As part of the 2022 Dear Poet project, students around the country and the world wrote letters to Marilyn Chin in response to a video of her reading her poem “Shadowless Shadow” aloud. Marilyn Chin wrote letters back to nine of these students; their letters and her replies are included below.

Dear Young Readers:

Thank you so much for your kind letters and for your deep dives into “Shadowless Shadow.” Frankly, I was worried that the poem might be too weird and complex for young readers, but your responses were amazingly smart and engaging!  I love hearing from this new generation of brilliant thinkers and poetry lovers.

I was fascinated by all your questions and evocative interpretations.  Remember, there are many ways to read a poem! No wrong way; no right way.  The poet, herself, is often mystified by her own imagination.   All I yearn for, as a practicing poet, is that you are deeply engaged and love the reading process, even if the process makes you scratch your teeming brain.

Basically, for “Shadowless Shadow,” I wanted to express how one’s personal fears can mirror a nation’s collective fears.  We all have our shadows and struggles.  Sometimes, we need to confront our fears to transcend them and find solutions. A poem rarely offers an objective solution, but sometimes, as we unravel a poem, we discover the truths that are deeply relevant to our lives.

I live in San Diego, which is on the border of California and Mexico.  I often see and hear ICE helicopters whirling over my head.   Although I am a naturalized citizen, I still feel anxiety each time I hear those blades.   I have this persistent and unreasonable fear about being deported.  Sometimes, it’s difficult to eliminate childhood trauma.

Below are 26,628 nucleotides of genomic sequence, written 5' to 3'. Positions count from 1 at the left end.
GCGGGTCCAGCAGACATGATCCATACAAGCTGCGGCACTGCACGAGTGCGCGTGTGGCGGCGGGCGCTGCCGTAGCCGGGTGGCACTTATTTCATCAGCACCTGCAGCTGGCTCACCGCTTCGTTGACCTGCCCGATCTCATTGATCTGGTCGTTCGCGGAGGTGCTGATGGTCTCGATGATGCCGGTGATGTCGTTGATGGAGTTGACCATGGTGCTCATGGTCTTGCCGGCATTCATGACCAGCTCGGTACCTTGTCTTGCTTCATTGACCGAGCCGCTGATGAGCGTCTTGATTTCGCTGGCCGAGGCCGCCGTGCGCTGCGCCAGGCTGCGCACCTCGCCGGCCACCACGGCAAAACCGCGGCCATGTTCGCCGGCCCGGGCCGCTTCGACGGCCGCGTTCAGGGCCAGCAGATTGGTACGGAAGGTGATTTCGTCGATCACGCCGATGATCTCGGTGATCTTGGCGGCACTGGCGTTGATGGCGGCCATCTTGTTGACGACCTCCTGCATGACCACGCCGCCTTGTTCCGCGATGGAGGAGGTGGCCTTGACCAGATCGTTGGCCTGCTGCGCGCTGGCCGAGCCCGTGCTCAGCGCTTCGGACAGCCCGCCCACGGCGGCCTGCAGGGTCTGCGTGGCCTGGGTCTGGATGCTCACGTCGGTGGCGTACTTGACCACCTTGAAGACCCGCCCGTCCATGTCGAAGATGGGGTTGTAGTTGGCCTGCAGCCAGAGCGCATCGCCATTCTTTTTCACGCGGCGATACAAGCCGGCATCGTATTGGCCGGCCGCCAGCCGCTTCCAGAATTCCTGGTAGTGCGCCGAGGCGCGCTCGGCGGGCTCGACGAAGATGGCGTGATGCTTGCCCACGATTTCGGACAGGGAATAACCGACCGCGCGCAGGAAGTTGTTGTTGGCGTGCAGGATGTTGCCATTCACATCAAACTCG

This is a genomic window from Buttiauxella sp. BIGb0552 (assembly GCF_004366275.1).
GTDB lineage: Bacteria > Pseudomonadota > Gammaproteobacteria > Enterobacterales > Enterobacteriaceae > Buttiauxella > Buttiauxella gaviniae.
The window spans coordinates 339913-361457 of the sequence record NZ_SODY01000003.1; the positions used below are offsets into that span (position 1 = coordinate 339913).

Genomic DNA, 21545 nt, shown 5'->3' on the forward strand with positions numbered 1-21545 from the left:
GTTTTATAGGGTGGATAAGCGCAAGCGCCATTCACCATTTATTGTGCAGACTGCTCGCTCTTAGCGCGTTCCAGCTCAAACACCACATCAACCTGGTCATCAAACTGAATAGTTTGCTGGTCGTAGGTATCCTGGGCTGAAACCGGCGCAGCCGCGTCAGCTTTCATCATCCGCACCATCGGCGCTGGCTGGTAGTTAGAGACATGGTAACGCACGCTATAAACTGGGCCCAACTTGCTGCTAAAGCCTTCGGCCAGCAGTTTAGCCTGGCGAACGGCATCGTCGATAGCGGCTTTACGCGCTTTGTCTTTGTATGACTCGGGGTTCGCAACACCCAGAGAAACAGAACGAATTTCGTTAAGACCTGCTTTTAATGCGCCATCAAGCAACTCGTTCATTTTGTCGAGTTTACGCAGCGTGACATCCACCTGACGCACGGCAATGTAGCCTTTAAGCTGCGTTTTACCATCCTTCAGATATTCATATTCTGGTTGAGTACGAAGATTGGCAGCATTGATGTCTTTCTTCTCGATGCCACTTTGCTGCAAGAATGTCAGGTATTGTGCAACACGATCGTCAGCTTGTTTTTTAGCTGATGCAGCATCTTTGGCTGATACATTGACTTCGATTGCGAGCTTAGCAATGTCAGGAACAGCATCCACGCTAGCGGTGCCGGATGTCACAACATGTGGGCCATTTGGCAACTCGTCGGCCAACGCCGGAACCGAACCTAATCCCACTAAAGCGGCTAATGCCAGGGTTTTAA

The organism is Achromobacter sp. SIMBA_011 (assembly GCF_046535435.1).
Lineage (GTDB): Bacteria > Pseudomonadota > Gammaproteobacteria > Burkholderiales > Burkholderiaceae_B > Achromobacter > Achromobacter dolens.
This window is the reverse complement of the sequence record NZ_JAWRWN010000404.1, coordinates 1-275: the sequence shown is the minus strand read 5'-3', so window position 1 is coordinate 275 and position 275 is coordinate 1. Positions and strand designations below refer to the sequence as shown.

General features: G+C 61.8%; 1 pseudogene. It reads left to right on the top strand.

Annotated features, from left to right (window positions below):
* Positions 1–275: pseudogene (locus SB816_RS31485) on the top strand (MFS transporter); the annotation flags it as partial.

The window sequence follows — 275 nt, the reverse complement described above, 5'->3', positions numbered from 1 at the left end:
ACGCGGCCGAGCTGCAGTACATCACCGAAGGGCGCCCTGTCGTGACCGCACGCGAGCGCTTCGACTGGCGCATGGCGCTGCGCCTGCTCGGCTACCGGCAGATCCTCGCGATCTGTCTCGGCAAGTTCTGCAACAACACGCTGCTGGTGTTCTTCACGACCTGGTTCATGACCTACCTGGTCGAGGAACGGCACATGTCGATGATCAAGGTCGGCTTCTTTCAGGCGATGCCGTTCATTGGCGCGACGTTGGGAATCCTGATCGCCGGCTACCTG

Many of you shared personal, heart-rending stories about your past struggles and how you were able to transcend them. Life is challenging.  Sometimes life isn’t fair. Sometimes we must go through darkness to come to light. 

Most of you loved the dog character, who is inspired by my neighbor’s huge scary Rottweiler.” Yes, he was a “real” hellhound and not just an abstraction.

His bark was so fierce that even his owner feared him.  He would escape from his chains and come to my back door and lunge at me. He sputtered a mean “sputum!” I was so terrified of him that I suppressed his name and can’t recall it to this day.  Suddenly, last year, he disappeared.  The family said they gave him away.

To be honest, I miss him.  I believe that he was warning us about impending doom. The hills of my city were burning because of climate change; a pandemic was brewing…children were suffering at the border…I believe that animals have a six sense and can predict the future. This poem memorializes him…through his spirit, I was able to open my imagination, delve deeply into personal and universal concerns. I truly miss him and hope that he is in a safe place--that someone has offered a pink leash.

With love and peace,
Chancellor Marilyn Chin

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